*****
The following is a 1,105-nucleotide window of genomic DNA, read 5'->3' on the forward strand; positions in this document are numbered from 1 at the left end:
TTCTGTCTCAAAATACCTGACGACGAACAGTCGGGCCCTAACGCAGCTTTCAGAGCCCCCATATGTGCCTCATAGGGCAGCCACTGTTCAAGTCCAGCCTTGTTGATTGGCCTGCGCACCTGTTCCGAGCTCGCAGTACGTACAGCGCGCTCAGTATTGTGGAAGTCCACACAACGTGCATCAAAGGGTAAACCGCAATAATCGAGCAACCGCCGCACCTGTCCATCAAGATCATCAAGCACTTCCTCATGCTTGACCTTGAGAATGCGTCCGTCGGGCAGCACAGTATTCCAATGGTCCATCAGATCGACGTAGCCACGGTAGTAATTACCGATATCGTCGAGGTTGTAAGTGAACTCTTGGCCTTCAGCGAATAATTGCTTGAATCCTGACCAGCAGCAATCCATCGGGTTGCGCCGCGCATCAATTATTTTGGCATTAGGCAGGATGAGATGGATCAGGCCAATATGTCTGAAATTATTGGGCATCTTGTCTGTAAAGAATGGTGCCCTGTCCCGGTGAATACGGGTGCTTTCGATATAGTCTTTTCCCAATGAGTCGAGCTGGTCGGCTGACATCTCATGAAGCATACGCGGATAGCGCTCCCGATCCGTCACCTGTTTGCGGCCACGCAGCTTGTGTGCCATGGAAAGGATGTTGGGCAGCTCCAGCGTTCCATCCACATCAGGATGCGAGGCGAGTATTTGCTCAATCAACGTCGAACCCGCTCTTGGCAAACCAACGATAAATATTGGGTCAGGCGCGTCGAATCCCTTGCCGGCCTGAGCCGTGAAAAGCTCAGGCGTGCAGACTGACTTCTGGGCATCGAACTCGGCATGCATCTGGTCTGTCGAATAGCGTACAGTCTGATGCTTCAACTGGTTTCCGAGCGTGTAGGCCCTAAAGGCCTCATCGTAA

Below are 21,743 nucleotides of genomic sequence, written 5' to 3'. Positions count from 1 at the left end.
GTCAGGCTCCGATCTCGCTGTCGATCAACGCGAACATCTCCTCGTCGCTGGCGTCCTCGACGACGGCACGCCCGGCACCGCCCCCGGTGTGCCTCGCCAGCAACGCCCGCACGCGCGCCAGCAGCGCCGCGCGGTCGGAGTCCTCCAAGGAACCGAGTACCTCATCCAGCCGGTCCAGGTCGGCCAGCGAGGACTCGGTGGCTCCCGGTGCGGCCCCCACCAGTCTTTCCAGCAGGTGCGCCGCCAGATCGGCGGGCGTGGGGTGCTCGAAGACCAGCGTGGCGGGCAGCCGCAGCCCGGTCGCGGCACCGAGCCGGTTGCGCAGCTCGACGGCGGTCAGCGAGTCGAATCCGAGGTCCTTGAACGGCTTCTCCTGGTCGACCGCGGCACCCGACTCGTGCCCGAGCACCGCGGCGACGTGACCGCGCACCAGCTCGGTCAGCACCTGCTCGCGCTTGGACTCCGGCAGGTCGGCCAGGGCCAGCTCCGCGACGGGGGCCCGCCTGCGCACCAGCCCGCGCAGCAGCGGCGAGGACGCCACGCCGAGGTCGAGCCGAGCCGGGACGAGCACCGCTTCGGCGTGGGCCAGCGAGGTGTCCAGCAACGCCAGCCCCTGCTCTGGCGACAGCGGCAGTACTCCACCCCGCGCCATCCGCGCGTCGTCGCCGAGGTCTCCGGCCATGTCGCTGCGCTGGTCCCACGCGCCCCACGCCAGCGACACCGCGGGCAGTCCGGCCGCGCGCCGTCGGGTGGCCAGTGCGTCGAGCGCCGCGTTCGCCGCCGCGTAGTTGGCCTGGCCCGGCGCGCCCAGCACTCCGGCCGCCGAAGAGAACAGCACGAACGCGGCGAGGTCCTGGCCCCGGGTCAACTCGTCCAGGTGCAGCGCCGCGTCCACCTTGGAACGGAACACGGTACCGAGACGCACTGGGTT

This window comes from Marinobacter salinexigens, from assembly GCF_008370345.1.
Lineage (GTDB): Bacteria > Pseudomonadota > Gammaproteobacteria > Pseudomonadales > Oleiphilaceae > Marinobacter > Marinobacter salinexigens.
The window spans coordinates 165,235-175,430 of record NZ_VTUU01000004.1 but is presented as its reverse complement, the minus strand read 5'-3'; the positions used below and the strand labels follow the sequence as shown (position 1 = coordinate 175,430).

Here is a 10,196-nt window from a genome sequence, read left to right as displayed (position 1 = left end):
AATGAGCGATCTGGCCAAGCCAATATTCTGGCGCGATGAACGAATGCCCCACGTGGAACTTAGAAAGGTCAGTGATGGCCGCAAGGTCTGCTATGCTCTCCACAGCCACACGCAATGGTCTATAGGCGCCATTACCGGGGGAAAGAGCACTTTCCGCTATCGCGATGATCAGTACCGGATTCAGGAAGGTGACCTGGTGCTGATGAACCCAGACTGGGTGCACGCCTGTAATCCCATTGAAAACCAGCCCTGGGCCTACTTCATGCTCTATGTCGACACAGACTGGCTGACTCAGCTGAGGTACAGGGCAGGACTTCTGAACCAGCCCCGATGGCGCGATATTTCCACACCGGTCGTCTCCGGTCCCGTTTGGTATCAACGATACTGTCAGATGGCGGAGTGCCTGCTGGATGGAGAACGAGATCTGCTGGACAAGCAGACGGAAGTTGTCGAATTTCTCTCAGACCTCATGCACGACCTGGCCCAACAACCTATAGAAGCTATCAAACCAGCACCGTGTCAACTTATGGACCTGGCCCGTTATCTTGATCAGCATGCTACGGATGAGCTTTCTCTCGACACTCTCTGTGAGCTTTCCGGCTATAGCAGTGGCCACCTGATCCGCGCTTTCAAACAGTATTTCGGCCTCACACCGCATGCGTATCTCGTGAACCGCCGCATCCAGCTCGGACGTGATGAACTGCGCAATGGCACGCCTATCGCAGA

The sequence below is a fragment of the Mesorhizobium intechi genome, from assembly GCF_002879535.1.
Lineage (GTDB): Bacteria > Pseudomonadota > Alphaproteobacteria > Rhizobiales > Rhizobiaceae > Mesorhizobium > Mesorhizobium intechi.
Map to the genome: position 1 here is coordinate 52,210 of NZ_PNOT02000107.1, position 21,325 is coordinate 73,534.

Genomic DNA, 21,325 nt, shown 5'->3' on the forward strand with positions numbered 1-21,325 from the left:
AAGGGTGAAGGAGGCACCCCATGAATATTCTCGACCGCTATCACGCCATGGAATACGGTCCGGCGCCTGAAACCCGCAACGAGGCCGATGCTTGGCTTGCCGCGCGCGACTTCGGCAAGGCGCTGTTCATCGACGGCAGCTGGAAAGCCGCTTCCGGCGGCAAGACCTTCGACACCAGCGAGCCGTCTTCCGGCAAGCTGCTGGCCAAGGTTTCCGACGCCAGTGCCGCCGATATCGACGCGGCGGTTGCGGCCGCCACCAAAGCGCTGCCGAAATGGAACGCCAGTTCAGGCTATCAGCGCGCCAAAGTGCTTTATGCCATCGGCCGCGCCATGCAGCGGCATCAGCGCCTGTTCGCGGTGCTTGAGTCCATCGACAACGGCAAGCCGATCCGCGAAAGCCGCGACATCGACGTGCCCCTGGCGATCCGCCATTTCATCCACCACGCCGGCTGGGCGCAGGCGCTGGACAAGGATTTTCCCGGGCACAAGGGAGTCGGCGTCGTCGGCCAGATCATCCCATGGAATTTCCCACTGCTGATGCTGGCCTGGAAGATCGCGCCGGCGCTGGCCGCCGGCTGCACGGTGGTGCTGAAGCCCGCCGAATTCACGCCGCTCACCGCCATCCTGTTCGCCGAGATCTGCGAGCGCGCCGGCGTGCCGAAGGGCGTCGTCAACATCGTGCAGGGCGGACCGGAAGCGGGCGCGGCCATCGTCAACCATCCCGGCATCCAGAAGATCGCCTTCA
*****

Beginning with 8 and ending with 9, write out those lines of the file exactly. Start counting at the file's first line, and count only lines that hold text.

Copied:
Here is a 10,196-nt window from a genome sequence, read left to right as displayed (position 1 = left end):
AATGAGCGATCTGGCCAAGCCAATATTCTGGCGCGATGAACGAATGCCCCACGTGGAACTTAGAAAGGTCAGTGATGGCCGCAAGGTCTGCTATGCTCTCCACAGCCACACGCAATGGTCTATAGGCGCCATTACCGGGGGAAAGAGCACTTTCCGCTATCGCGATGATCAGTACCGGATTCAGGAAGGTGACCTGGTGCTGATGAACCCAGACTGGGTGCACGCCTGTAATCCCATTGAAAACCAGCCCTGGGCCTACTTCATGCTCTATGTCGACACAGACTGGCTGACTCAGCTGAGGTACAGGGCAGGACTTCTGAACCAGCCCCGATGGCGCGATATTTCCACACCGGTCGTCTCCGGTCCCGTTTGGTATCAACGATACTGTCAGATGGCGGAGTGCCTGCTGGATGGAGAACGAGATCTGCTGGACAAGCAGACGGAAGTTGTCGAATTTCTCTCAGACCTCATGCACGACCTGGCCCAACAACCTATAGAAGCTATCAAACCAGCACCGTGTCAACTTATGGACCTGGCCCGTTATCTTGATCAGCATGCTACGGATGAGCTTTCTCTCGACACTCTCTGTGAGCTTTCCGGCTATAGCAGTGGCCACCTGATCCGCGCTTTCAAACAGTATTTCGGCCTCACACCGCATGCGTATCTCGTGAACCGCCGCATCCAGCTCGGACGTGATGAACTGCGCAATGGCACGCCTATCGCAGA